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John Mcintire

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February 1, 1991 | BURT A. FOLKART, TIMES STAFF WRITER
John McIntire, the commanding character actor whose career extended from radio's legendary "March of Time" to television's popular "Wagon Train," with stops in between for stage and film work, died Wednesday. Family members in Kalispell, Mont., where McIntire regularly took refuge from acting to stay at his ranch near the Canadian border, said he was 83. He died in a Pasadena hospital where he was taken over the weekend from a second home in Laguna Beach.
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NEWS
February 1, 1991 | BURT A. FOLKART, TIMES STAFF WRITER
John McIntire, the commanding character actor whose career extended from radio's legendary "March of Time" to television's popular "Wagon Train," with stops in between for stage and film work, died Wednesday. Family members in Kalispell, Mont., where McIntire regularly took refuge from acting to stay at his ranch near the Canadian border, said he was 83. He died in a Pasadena hospital where he was taken over the weekend from a second home in Laguna Beach.
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CALIFORNIA | LOCAL
May 30, 2009 | Times Staff And Wire Reports
Richard Lewis, 89, a TV producer who brought to the small screen such 1950s series as "Wagon Train" and "M Squad," died Monday of complications from melanoma at his home in Somers, N.Y., according to his son Jeffrey. As a producer and executive producer for Revue Productions and then Universal Television, Lewis worked on "M Squad," a police drama starring Lee Marvin that ran from 1957 to 1960, and "Wagon Train," a western anthology featuring Ward Bond and John McIntire that aired from 1957 to 1965.
NEWS
May 30, 1993 | SUSAN KING, TIMES STAFF WRITER
NBC took a gamble when the network introduced its new Western, "The Virginian," on Sept. 19, 1962. Westerns were still a popular TV series genre, but most sagebrush sagas were either 30 minutes or an hour in length. "The Virginian" was different--it was the first 90-minute Western. The peacock network's gamble paid off. "The Virginian," which was set in 1880s Wyoming Territory, endured for nine seasons on NBC and currently is seen in repeats Saturdays on the Family Channel.
NEWS
June 9, 1998 | MYRNA OLIVER, TIMES STAFF WRITER
Jeanette Nolan, a character actress whose career spanned 70 years and included the current motion picture "The Horse Whisperer," has died. She was 86. Nolan, who portrayed Robert Redford's mother in the contemporary western film, died Friday in Cedars-Sinai Medical Center after a stroke. A native of Los Angeles, Nolan began acting with the Pasadena Community Playhouse in her teens and moved into radio while a student at Los Angeles City College.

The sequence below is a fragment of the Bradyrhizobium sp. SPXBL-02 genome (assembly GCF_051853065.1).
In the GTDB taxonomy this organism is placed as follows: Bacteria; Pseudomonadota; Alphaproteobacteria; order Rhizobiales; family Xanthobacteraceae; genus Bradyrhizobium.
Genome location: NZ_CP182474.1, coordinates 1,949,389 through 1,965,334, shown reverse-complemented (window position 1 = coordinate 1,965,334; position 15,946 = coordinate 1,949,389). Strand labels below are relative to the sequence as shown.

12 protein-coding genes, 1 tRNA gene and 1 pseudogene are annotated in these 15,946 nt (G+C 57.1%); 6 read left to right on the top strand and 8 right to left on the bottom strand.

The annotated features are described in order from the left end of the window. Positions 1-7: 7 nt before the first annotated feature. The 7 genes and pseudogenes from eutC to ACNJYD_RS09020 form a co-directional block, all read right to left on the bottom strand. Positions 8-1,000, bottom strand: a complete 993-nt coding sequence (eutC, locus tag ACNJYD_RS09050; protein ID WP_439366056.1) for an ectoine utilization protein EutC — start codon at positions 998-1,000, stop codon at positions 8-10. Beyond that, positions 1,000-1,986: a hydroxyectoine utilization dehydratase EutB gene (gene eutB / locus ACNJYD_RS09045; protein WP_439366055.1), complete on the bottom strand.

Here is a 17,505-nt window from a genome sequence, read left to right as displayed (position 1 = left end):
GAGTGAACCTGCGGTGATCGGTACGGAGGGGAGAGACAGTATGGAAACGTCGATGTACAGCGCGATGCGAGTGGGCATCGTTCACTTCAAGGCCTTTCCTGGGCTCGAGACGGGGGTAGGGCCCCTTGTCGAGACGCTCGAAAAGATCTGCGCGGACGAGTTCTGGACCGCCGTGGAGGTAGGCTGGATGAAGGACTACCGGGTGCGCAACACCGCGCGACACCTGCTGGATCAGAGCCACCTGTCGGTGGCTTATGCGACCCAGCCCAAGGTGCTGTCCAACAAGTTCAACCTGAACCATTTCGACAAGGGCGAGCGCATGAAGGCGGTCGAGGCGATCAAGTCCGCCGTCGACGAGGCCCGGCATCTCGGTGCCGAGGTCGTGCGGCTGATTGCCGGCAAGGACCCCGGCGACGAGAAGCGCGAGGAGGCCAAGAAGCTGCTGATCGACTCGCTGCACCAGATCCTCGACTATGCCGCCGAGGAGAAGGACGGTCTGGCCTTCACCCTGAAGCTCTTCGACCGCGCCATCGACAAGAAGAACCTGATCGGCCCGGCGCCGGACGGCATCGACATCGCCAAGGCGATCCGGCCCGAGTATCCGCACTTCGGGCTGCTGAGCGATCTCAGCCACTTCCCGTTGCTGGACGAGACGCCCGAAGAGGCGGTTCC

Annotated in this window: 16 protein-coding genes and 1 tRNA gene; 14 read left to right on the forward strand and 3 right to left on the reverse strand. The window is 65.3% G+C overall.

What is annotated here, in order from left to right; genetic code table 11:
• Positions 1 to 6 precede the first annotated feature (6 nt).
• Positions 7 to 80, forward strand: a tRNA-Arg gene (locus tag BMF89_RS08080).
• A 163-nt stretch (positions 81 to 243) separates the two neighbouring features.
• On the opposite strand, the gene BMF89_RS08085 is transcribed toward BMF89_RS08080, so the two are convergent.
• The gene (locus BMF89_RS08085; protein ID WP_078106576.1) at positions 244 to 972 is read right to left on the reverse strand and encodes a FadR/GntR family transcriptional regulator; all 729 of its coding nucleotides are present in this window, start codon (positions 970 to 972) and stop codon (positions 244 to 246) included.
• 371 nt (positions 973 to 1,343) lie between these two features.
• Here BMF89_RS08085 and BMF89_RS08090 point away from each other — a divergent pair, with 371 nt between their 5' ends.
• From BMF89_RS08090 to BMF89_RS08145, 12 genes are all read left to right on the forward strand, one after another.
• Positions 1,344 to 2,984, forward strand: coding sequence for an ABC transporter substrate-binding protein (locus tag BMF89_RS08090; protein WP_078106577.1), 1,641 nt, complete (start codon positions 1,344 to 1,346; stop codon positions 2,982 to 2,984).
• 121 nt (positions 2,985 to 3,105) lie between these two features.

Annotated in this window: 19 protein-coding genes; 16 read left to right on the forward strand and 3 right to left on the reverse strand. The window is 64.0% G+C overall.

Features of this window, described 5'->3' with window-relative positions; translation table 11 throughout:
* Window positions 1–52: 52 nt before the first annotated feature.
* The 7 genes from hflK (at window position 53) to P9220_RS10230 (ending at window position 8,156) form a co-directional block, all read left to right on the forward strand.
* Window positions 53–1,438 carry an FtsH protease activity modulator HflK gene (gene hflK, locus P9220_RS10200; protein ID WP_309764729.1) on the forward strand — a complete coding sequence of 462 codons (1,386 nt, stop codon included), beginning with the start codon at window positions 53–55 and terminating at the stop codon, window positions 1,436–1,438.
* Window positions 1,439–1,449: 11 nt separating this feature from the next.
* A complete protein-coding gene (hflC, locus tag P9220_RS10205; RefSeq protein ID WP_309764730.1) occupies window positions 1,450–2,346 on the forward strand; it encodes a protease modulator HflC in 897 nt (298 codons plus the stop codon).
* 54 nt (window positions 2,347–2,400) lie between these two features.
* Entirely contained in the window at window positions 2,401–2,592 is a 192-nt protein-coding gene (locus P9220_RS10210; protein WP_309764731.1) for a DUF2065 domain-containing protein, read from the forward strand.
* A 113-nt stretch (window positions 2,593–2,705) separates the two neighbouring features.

NEWS
January 30, 1994 | SUSAN KING, TIMES STAFF WRITER
Back in 1950, John Ford directed the Western drama "Wagon Master" about two young cowhands (Ben Johnson and Harry Carey Jr.) who join a Mormon wagon train traveling to Utah. That classic, which was filmed in Monument Valley, became the basis of the long-running TV Western "Wagon Train." Repeats of the series currently air Saturdays on the Family Channel. "Wagon Train" premiered Sept. 18, 1957, on NBC.
NEWS
March 7, 1993 | CHRISTINA V. GODBEY
Claire Dunkel may be 76, but she has no intention of giving up the stage anytime soon. She is a member of the Nine O'Clock Players, an auxiliary of the Assistance League of Southern California, a volunteer theater troupe that performs for mentally and physically challenged children and inner-city youth. "It's a lot more fun than sitting around playing bridge because you are contributing to the community," the longtime Hollywood Hills resident said.
CALIFORNIA | LOCAL
October 20, 2006 | Dennis McLellan, Times Staff Writer
Herbert B. Leonard, a film and television producer who brought "The Adventures of Rin Tin Tin" and the classic TV dramatic series "Naked City" and "Route 66" to television in the 1950s and '60s, has died. He was 84. Leonard died of cancer Saturday at his home in the Hollywood Hills, said his daughter Gina Leonard.
ENTERTAINMENT
July 28, 1989 | MICHAEL WILMINGTON
When Tom Hanks stares testily or fondly at his co-star in "Turner and Hooch" (citywide), a Dogue de Bordeaux named Beasley, you can sense a real connection. And when Beasley stares back--wattles matted with froth, huge red eyes in a Winston Churchill-ish glower--these two actors seem to have genuine respect for each other's abilities. Hanks shrieks; Beasley cocks his head. Hanks pants; Beasley barks. Hanks kvetches; Beasley sniffs.
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